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HUMAN INTESTINAL CELL LINES AS "IN VITRO" TOOLS FOR ELECTROLYTE TRANSPORT STUDIES WITH RELEVANCE TO SECRETORY DIARRHOEA

SAMIR KUMAR NATH and JEHAN-FRANCOIS DESJEUX
Journal of Diarrhoeal Diseases Research
Vol. 8, No. 4 (December 1990), pp. 133-142
Published by: icddr,b
Stable URL: http://www.jstor.org/stable/23498339
Page Count: 10
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Since scans are not currently available to screen readers, please contact JSTOR User Support for access. We'll provide a PDF copy for your screen reader.
HUMAN INTESTINAL CELL LINES AS "IN VITRO" TOOLS FOR ELECTROLYTE TRANSPORT STUDIES WITH RELEVANCE TO SECRETORY DIARRHOEA
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Abstract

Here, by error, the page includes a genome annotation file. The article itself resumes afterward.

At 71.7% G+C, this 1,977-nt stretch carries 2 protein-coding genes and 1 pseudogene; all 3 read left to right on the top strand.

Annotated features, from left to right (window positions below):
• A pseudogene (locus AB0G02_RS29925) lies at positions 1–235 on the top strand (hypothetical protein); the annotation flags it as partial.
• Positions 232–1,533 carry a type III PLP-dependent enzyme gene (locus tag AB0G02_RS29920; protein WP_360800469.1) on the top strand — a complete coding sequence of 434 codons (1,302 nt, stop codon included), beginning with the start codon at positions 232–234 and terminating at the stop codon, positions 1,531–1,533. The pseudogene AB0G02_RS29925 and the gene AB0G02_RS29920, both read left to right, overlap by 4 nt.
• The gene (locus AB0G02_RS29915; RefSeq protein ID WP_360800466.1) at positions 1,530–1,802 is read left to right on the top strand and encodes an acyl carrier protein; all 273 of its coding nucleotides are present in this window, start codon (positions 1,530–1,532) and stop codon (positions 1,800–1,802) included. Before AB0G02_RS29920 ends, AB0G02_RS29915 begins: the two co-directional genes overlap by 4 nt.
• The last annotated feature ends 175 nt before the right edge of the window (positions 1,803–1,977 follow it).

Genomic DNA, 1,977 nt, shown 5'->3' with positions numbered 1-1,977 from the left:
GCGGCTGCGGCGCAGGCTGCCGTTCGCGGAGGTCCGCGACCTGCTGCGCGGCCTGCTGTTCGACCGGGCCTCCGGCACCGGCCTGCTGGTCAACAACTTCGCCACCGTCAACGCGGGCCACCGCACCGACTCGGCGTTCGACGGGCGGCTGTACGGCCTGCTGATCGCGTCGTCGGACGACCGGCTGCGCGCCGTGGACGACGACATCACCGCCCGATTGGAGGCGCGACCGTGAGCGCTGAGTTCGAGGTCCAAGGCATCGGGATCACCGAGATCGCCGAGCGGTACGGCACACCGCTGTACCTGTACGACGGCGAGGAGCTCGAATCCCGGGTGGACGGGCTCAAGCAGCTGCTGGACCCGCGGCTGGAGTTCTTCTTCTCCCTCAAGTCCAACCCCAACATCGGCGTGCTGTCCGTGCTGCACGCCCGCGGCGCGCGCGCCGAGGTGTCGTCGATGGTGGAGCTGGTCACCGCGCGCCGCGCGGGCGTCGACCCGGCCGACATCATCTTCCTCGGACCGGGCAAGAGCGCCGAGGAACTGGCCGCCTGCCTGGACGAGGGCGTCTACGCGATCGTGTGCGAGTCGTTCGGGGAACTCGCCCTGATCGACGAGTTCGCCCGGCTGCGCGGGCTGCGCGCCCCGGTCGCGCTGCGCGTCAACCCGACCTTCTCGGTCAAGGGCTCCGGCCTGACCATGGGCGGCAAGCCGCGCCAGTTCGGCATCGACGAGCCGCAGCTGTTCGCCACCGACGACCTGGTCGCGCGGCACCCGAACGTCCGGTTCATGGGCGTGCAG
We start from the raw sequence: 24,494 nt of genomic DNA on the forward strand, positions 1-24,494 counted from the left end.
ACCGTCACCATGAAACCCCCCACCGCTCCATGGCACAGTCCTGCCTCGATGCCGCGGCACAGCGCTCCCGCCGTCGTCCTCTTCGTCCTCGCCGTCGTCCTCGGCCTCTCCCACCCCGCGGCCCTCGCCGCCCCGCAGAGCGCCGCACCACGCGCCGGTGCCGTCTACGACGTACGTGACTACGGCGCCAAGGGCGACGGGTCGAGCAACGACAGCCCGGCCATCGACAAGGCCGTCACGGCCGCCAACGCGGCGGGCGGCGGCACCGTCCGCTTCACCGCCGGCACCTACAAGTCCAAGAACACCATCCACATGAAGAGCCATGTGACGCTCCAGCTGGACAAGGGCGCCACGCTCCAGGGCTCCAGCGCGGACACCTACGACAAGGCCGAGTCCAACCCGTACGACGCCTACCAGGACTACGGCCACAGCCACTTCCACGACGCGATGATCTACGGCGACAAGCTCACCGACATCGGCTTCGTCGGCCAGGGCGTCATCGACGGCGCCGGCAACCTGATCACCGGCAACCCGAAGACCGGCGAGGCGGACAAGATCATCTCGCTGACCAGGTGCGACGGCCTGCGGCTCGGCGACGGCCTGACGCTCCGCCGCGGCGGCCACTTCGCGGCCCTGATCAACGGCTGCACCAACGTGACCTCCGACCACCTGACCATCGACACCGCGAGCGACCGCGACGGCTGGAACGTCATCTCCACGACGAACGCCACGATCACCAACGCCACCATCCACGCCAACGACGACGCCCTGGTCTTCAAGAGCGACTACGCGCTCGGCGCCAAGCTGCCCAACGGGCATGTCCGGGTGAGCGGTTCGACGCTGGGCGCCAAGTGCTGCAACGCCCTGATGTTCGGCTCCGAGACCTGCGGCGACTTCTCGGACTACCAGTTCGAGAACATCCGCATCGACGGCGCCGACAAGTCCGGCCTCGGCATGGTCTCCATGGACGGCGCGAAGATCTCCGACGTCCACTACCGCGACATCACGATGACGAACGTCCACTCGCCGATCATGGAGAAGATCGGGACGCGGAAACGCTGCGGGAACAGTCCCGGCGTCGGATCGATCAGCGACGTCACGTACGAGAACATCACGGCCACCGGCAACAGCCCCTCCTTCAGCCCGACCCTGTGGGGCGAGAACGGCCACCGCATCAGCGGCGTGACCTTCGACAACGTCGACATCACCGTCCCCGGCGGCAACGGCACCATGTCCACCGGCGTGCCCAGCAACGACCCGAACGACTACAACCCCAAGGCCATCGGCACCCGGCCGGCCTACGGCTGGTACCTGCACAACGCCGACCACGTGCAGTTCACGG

Intestinal cells from human colorectal adenocarcinomas have been established in culture as monolayers of homogenous polarised cells on permeable filters with various degrees of cell differentiation. These cell lines allow to avoid some of the difficulties of studying water and electrolyte transport through whole intestinal tissue or isolated intestinal cells. Cell lines, such as Caco-2, T-84, HT-29, HRT-18 which exhibit electrogenic chloride secretion induced by various hormones, neurotransmitters, enterotoxins, and other chemical compounds, can be used to study basic biochemical mechanism and their interrelation in the process of chloride secretion which is associated with many diarrhoeal diseases. Identification and use of cell lines having absorptive properties will equally contribute to the understanding of absorptive processes, their regulation and biochemical basis. Cell lines in which both secretory and absorptive processes coexist are valuable for understanding the complex interrelation of the two principal processes of transport mechanism including its biochemical and molecular correlates. Intestinal cell lines can also be used for screening efficacies of potential secretagogues and antisecretagogues.

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